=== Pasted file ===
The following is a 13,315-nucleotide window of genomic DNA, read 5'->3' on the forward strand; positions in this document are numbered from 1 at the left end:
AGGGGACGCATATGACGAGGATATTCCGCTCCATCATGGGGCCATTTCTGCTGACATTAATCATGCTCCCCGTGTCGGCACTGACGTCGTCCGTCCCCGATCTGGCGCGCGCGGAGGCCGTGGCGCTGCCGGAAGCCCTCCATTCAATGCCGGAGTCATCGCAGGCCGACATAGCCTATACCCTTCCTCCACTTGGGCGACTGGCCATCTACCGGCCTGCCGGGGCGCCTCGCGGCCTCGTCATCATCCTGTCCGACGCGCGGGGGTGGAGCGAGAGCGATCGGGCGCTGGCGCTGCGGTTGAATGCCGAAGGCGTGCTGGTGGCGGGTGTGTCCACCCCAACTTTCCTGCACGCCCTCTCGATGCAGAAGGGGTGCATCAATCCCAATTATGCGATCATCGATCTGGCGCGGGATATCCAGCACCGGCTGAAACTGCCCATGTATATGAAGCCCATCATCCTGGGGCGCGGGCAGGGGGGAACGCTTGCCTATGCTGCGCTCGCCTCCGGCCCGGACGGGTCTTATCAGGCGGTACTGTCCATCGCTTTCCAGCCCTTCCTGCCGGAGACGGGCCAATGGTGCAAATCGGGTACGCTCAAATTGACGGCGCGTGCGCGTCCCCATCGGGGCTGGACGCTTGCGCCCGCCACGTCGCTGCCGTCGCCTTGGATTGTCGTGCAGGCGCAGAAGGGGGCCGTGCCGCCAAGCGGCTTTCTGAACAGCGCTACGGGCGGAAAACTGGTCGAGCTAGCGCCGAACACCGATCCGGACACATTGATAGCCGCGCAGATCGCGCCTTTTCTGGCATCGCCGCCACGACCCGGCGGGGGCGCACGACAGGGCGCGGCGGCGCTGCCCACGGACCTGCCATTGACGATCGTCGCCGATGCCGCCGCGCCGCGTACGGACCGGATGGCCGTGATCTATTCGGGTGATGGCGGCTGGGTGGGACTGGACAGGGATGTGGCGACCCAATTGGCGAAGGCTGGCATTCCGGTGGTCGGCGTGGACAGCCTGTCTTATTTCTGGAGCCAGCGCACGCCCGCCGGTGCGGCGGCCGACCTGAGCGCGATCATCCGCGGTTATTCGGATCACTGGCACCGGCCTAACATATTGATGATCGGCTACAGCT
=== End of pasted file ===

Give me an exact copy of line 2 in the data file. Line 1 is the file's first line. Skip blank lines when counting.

AGGGGACGCATATGACGAGGATATTCCGCTCCATCATGGGGCCATTTCTGCTGACATTAATCATGCTCCCCGTGTCGGCACTGACGTCGTCCGTCCCCGATCTGGCGCGCGCGGAGGCCGTGGCGCTGCCGGAAGCCCTCCATTCAATGCCGGAGTCATCGCAGGCCGACATAGCCTATACCCTTCCTCCACTTGGGCGACTGGCCATCTACCGGCCTGCCGGGGCGCCTCGCGGCCTCGTCATCATCCTGTCCGACGCGCGGGGGTGGAGCGAGAGCGATCGGGCGCTGGCGCTGCGGTTGAATGCCGAAGGCGTGCTGGTGGCGGGTGTGTCCACCCCAACTTTCCTGCACGCCCTCTCGATGCAGAAGGGGTGCATCAATCCCAATTATGCGATCATCGATCTGGCGCGGGATATCCAGCACCGGCTGAAACTGCCCATGTATATGAAGCCCATCATCCTGGGGCGCGGGCAGGGGGGAACGCTTGCCTATGCTGCGCTCGCCTCCGGCCCGGACGGGTCTTATCAGGCGGTACTGTCCATCGCTTTCCAGCCCTTCCTGCCGGAGACGGGCCAATGGTGCAAATCGGGTACGCTCAAATTGACGGCGCGTGCGCGTCCCCATCGGGGCTGGACGCTTGCGCCCGCCACGTCGCTGCCGTCGCCTTGGATTGTCGTGCAGGCGCAGAAGGGGGCCGTGCCGCCAAGCGGCTTTCTGAACAGCGCTACGGGCGGAAAACTGGTCGAGCTAGCGCCGAACACCGATCCGGACACATTGATAGCCGCGCAGATCGCGCCTTTTCTGGCATCGCCGCCACGACCCGGCGGGGGCGCACGACAGGGCGCGGCGGCGCTGCCCACGGACCTGCCATTGACGATCGTCGCCGATGCCGCCGCGCCGCGTACGGACCGGATGGCCGTGATCTATTCGGGTGATGGCGGCTGGGTGGGACTGGACAGGGATGTGGCGACCCAATTGGCGAAGGCTGGCATTCCGGTGGTCGGCGTGGACAGCCTGTCTTATTTCTGGAGCCAGCGCACGCCCGCCGGTGCGGCGGCCGACCTGAGCGCGATCATCCGCGGTTATTCGGATCACTGGCACCGGCCTAACATATTGATGATCGGCTACAGCT